My Lords, with profound respect to the majority of the Court of Appeal, I cannot agree. Nor do I agree that the two definitions in s 31 are narrow. On the contrary, in common with the trial judge, I think they are wide. There was never any suggestion throughout Pc Graham's evidence that the reason for his being of the firm opinion that the respondent was a suspect terrorist was that he was or was believed to be a member of the Provisional IRA. Indeed, that organisation is nowhere mentioned from beginning to end of Pc Graham's evidence. On the true construction of s 11(1) of the statute, what matters is the state of mind of the arresting officer and of no one else. That state of mind can legitimately be derived from the instruction given to the arresting officer by his superior officer. The arresting officer is not bound and indeed may well not be entitled to question those instructions or to ask on what information they are founded. It is, in my view, not legitimate in the light of the trial judge's findings as to Pc Graham's state of mind at the time of the arrest to seek to go behind that finding and deduce from Det Con Moody's evidence as to questioning which took place some time after the arrest what Sgt Jackson's state of mind may have been when he gave Pc Graham his instructions. It is Pc Graham's state of mind that matters and that alone. In my view the matter is concluded in favour of the appellant by the trial judge's findings to which I have already referred.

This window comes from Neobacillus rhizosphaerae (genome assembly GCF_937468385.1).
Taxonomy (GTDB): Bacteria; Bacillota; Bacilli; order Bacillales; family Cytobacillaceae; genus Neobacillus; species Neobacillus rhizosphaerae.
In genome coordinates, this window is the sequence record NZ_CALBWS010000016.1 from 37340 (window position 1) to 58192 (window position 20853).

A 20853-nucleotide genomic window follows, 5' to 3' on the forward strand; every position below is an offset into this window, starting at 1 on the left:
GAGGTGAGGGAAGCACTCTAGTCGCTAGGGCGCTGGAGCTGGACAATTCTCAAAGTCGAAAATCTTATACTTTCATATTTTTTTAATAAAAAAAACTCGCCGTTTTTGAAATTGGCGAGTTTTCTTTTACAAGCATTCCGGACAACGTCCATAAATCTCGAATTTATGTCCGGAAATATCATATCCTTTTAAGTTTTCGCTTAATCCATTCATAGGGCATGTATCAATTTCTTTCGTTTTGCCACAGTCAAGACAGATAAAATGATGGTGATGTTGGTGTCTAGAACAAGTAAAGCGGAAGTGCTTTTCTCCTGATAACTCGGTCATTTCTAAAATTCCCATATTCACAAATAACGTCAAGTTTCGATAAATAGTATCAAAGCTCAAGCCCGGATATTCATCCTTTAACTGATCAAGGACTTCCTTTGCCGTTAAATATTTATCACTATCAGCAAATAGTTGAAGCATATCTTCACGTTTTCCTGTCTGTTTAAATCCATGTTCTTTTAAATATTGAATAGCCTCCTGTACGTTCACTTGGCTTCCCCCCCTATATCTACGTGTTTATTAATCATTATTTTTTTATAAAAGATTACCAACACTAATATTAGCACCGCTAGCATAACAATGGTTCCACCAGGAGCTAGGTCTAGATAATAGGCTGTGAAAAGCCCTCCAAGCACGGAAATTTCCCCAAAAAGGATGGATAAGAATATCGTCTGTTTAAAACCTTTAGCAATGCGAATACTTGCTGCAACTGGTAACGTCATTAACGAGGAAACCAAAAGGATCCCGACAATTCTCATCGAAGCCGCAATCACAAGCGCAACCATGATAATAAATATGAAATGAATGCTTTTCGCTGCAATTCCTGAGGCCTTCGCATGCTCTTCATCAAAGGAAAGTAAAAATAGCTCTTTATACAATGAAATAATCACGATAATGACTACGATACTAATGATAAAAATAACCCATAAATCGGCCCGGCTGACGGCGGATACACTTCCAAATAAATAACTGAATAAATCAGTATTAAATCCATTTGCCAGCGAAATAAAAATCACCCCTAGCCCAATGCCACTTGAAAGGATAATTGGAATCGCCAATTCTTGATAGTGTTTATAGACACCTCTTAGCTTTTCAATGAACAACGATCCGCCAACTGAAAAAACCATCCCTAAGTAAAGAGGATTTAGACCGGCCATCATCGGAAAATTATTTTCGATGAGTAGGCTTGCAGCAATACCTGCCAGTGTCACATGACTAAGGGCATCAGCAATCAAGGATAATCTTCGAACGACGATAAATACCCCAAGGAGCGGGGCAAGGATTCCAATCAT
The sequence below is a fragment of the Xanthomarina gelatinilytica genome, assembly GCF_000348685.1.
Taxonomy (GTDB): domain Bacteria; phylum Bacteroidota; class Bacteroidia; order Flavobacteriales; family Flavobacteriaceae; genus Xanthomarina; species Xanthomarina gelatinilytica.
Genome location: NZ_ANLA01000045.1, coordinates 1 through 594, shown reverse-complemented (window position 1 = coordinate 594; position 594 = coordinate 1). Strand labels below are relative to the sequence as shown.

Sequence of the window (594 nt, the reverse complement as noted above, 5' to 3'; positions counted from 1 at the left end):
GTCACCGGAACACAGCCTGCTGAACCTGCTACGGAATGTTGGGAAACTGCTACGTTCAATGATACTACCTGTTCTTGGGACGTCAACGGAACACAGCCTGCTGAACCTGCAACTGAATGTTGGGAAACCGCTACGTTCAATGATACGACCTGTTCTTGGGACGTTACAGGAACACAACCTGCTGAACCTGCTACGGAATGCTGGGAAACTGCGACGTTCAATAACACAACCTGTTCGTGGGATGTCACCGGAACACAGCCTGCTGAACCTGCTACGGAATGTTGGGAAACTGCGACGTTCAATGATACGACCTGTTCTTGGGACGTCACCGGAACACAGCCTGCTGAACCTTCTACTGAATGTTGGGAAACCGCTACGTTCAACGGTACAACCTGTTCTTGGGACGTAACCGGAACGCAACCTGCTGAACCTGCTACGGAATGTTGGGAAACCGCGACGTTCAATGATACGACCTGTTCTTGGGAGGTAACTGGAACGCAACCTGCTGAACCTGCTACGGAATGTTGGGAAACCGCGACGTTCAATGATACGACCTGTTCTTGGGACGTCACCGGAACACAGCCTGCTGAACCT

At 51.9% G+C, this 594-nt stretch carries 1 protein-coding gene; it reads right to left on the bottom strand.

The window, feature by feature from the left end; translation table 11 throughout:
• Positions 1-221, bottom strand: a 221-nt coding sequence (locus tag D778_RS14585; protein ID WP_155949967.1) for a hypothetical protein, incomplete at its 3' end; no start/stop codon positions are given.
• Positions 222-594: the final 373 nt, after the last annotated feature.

My Lords, I do not doubt that the burden is on the appellant to justify the respondent's arrest. In my view he has amply done so. I have already said that I reached this conclusion simply on the trial judge's findings as to Pc Graham's state of mind. That Pc Graham honestly had that belief was not challenged and, if it be relevant, the existence of that honest belief seems to me to be well established by the fact that Pc Graham said in evidence that Sgt Jackson had told him to be careful and that after knocking on the door of the respondent's house he, Pc Graham, was 'standing back against the wall because I suspected he [the respondent] might have guns'.

In conclusion I would mention two other matters. First, I respectfully agree with all the judges below that on the true construction of the statute the powers of arrest under s 11 are not qualified by any words of 'reasonableness'. The suspicion has to be honestly held but it need not be a reasonable suspicion as well. I also agree with what was said on this topic by McGonigal J in Re McElduff [1972] NI 1 at 19, in the passage quoted by Kelly J.

Second, the respondent in his printed case claimed that it was conceded below 'that mere membership of the Provisional IRA does not necessarily amount to being a "terrorist" as defined'.

Counsel who conducted the appellant's case in the Court of Appeal said that neither he nor his junior had any recollection of making any such concession. In these circumstances, counsel for the respondent properly felt unable to press the point. I will only say that, if any such concession had been made, I find it difficult to understand how O'Donnell LJ, on the application for leave to appeal to this House, would have said that the question was 'a hypothetical one since no evidence was given to raise its factual basis'.

For my part, I decline to express any view whatever on the question whether suspicion of membership of the Provisional IRA would without more justify arrest under s 11(1). There is no evidence to suggest that suspicion of such membership was a factor in any way operating on Pc Graham's mind at the time he effected the arrest.

In the result I would allow this appeal and restore the order of MacDermott J dismissing this action.